Mum finds no help with job hunt
SINGLE mum of three Lorraine Ferrari thought she was doing the right thing when she decided to get a job after her five-year-old daughter started Prep this year.
After 12 years on Centrelink benefits, she relished the thought of doing something to stand on her own feet and earn some money.
Her job hunting was so successful she has scored an interview today for a cleaning job.
But Ms Ferrari said her hopes of support through her Job Services Australia provider or Centrelink were in vain.
“I’m struggling financially, but I finally landed myself a job interview,” she said.
“I heard the Job Services Australia provider could help me out with an outfit to wear to the interview, but they said that was out of the question.”
When Ms Ferrari approached Centrelink for help, they told her that because her youngest daughter was only five she was regarded as a “volunteer” job seeker and did not qualify for any assistance.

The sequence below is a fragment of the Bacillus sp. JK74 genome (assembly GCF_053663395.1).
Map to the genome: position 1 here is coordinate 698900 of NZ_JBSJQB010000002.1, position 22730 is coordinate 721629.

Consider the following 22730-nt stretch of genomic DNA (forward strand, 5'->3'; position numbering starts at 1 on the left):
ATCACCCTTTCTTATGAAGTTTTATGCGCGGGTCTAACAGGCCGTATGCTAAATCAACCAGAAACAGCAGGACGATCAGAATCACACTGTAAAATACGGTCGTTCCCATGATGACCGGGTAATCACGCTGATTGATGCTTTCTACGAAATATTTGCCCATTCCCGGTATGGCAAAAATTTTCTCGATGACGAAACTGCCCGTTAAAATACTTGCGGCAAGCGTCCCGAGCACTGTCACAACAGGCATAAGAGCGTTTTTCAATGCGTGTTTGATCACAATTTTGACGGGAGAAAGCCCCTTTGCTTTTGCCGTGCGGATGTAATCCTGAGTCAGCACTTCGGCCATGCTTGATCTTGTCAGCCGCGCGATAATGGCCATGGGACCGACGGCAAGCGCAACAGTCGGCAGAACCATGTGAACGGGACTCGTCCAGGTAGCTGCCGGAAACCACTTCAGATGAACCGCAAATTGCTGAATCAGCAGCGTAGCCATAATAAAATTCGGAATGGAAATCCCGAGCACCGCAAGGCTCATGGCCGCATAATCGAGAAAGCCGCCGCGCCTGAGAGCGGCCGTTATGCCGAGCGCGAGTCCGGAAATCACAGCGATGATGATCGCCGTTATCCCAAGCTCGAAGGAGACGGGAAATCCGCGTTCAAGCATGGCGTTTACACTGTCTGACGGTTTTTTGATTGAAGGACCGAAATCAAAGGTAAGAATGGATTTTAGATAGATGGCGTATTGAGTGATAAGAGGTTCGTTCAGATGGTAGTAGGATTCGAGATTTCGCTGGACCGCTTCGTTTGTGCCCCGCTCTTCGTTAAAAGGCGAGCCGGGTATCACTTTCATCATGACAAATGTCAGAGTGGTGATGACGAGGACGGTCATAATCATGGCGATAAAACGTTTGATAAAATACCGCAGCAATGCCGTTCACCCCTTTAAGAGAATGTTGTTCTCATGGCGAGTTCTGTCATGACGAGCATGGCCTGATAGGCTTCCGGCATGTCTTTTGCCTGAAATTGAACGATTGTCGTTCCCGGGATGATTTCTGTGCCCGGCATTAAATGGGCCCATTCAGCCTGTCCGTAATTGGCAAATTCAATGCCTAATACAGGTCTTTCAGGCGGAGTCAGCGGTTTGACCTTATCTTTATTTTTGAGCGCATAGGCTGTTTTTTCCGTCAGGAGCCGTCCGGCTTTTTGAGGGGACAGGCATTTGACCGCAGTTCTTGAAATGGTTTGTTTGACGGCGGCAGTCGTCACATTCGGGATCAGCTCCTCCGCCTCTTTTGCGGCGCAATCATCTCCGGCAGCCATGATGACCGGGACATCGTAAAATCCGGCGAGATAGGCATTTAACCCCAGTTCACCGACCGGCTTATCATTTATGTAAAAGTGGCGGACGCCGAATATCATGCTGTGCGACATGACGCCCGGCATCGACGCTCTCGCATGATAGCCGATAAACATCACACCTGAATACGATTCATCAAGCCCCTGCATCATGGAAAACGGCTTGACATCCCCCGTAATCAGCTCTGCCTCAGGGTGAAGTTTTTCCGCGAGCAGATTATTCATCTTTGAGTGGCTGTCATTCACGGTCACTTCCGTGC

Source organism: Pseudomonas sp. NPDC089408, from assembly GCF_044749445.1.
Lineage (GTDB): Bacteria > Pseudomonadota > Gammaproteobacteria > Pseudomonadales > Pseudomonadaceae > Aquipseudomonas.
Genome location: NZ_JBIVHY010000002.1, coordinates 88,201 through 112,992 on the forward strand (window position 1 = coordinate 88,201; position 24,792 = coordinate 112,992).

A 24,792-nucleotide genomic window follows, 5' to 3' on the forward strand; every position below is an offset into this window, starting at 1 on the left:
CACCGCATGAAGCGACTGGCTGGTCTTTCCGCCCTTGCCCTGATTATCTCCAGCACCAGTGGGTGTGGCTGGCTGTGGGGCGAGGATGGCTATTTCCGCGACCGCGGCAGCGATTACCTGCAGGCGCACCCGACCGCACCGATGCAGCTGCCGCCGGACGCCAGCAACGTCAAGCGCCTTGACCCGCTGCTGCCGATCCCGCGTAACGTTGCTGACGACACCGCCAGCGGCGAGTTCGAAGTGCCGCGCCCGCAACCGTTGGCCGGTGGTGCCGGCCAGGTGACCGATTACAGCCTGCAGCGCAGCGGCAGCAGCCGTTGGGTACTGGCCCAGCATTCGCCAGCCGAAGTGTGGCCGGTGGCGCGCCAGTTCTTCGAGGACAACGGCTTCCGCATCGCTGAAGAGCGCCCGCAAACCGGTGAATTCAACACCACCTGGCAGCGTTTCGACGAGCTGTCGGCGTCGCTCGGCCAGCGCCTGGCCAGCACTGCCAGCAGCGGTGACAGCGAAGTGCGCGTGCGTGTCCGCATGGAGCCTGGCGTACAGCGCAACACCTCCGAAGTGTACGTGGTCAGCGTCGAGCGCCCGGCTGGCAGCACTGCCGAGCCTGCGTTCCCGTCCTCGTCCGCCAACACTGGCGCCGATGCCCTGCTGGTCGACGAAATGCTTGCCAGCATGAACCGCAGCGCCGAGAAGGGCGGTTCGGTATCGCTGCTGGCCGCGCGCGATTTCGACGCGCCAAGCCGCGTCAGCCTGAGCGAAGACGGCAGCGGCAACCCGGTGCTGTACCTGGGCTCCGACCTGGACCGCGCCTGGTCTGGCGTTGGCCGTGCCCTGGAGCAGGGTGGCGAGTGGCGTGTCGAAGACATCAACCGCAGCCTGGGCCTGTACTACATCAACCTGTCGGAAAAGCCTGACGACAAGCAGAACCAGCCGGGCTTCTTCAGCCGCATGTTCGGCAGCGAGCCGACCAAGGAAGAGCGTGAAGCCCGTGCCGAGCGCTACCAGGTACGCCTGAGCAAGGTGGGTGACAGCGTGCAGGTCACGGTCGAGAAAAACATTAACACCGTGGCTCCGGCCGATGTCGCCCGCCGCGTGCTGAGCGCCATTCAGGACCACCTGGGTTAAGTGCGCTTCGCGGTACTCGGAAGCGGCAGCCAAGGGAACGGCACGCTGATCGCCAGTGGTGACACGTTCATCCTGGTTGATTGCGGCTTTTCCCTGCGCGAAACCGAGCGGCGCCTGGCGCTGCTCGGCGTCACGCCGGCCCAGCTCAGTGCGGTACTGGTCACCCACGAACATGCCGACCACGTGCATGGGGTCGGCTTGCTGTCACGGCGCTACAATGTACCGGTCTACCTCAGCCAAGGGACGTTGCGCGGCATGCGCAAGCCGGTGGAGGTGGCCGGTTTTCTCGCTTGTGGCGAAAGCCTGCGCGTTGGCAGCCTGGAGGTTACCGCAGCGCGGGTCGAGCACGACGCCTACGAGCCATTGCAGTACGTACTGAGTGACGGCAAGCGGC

“I don’t want to sit on my behind and rake in Centrelink money,” she said.
“I want to get paid for what I do. I told them if I had my way I wouldn’t be on Centrelink benefits.”
Ms Ferrari was also hoping for some help to pay a registration fee her potential new job required.
“The place where I might get a job needs me to pay a registration fee of $65, and they have told me if I was with a Job Services Australia provider they would pay it, but when I asked about it they told me that was not possible,” she said.
Ms Ferrari said she had been out of the workforce for 12 years while she raised her children, and the day after her youngest started Prep she went to Centrelink for help.
“But Centrelink says because I made the decision to go out there I did not qualify for help,” she said.
She said she was told if she had waited until her daughter turned six and went to primary school she would then have qualified for some assistance with job hunting.
The Department of Education, Employment and Workplace Relations was unable to comment yesterday.